In September 2004, West Metro initiated a nozzle study to see how our 1¾-inch equipment and operations compared to these current trends. Our department’s nozzle of choice at the time was an automatic fog nozzle. It met the current 1¾-inch flow rate trend of 150 gpm. We found, however, that most of our pump operators had developed a habit of “underpumping” initial attack handlines, gradually increasing pressure for greater flow as the interior crews indicated. Their reasoning was to provide a more manageable line during the stretch. In doing so, our pump operators, on average, only supplied our firefighters 128 gpm. By planning to increase pressures with demand, we are playing catch-up with the fire and compromising safety by putting firefighters behind the ball. This type of pumping will also add to the nozzle firefighter’s workload, in terms of nozzle reaction, with every increase in pump discharge pressure.

Armed with these initial findings, we decided to outline specific objectives for our study to move forward. The first was to meet National Fire Protection Association (NFPA) 1710, Standard for the Organization and Deployment of Fire Suppression Operations, Emergency Medical Operations, and Special Operations to the Public by Career Fire Departments (2004 ed.) by setting a standard fireground flow of 150 gpm from our 1¾-inch handlines. The second was to improve the effectiveness of fire stream application and hoseline management by decreasing nozzle reaction. The third was to simplify fireground hydraulics to ensure we were getting consistent fire flows with every handline deployment.

Why 150 gpm? Nationally, 150 gpm has become the target flow for 1¾-inch handlines. This number comes from NFPA 1710. The standard outlines that the first two handlines in operation at any initial alarm structure fire flow a minimum of 300 gpm combined. Following discussion with other departments and a review of recent publications, it was determined that 150 gpm per 1¾-inch handline was the most common way to meet the 300 gpm minimum. The West Metro Operations Division also felt that 150 gpm minimum from all 1¾-inch deployments would be the most appropriate operation. As we mentioned before, our current nozzle choice was capable of supporting this flow rate.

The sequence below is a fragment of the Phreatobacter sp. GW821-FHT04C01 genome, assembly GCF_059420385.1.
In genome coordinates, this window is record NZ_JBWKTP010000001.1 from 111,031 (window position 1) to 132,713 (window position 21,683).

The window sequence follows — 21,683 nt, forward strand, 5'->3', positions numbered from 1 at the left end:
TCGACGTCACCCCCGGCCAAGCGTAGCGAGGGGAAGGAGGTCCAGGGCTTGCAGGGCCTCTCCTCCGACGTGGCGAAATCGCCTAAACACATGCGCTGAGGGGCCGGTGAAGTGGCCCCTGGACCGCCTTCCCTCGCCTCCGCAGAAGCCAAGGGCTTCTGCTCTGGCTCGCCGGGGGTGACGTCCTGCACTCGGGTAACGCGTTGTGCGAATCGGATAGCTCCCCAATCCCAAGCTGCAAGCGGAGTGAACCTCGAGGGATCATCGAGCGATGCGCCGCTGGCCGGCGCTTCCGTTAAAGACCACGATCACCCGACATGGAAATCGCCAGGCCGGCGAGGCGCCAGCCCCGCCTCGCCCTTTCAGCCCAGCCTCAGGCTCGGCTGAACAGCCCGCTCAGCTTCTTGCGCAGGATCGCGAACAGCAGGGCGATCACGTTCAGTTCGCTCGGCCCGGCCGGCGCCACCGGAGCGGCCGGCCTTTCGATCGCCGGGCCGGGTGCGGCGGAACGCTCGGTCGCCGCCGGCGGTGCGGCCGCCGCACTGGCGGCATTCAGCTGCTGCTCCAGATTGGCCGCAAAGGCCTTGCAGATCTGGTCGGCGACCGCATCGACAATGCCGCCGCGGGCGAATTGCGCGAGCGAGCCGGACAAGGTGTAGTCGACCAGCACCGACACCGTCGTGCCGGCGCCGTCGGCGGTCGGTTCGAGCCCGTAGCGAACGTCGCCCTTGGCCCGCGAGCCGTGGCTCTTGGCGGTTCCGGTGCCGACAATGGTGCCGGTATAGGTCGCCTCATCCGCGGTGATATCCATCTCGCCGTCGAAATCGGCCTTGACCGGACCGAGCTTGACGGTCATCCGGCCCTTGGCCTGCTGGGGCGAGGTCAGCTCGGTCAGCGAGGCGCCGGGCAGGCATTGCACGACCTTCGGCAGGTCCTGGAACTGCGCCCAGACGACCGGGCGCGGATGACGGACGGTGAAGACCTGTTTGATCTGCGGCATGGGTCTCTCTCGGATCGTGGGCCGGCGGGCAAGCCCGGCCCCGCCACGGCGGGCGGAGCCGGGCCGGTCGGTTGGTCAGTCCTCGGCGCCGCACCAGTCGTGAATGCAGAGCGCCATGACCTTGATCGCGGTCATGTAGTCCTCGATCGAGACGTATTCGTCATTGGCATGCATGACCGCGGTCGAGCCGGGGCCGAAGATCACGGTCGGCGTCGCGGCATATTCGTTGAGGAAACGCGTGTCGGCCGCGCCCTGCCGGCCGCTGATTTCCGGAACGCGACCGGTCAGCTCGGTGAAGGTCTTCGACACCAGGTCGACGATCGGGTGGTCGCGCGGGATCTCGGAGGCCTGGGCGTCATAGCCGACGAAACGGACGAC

Controlling the Nozzle

Because of the high nozzle reaction of [our automatic fog nozzle], we wanted to evaluate other nozzles that could meet 150 gpm or greater at lower operating pressures to decrease our associated reaction forces. Smooth bore nozzles provide a high gpm flow with a nozzle pressure of 50 psi. We chose to test two smooth bore tips, the 7⁄8-inch tip with a flow of 161 gpm at 50 psi and the 15⁄16-inch tip with a flow of 185 gpm at 50 psi. Another low-pressure option was 50- and 75-psi low-pressure, fixed-gallonage fog nozzles that provide low-pressure qualities and an adjustable stream. We chose to add a 150-gpm at 50 psi low-pressure, fixed-gallonage fog tip to the study to meet the 150 gpm minimum and simplify hydraulics by having a target nozzle pressure that was the same as the smooth bore tips.

A Little About Nozzle Reaction

Why is nozzle reaction now an issue? Nozzle reaction forces are based on Newton’s first law of motion that says for every action there is an equal and opposite reaction. In fire streams, this equal-and-opposite reaction is dictated by the volume of water leaving the nozzle and the pressure at which it leaves the nozzle. To change the reaction force, we must either change our gpm output, the nozzle pressure, or both. The reason this has recently become such a popular consideration is, in part, thanks to the work by Fornell and Grimwood. Through extensive research, they have outlined working limits for firefighters with respect to managing nozzle reaction. This is a simple theory: Firefighters are not safely fighting fire when their efforts are focused on fighting nozzle reaction. Some of the most common side effects of high nozzle reaction are improper stream selection (the change from a straight stream to a fog pattern), gating down the bale to lessen nozzle reaction forces, and excess water damage from difficulties in stream direction. Grimwood’s study outlines the number of firefighters required to safely counter nozzle reaction: one firefighter for 60 lbs. force, two firefighters for 75 lbs. force, and three firefighters for 95 lbs. force. Keep in mind that these working limits are for safely managing the nozzle reaction. This is not how many firefighters should be on the handline for hose advancement or management, but how many firefighters should be directly behind the nozzle to support the reaction.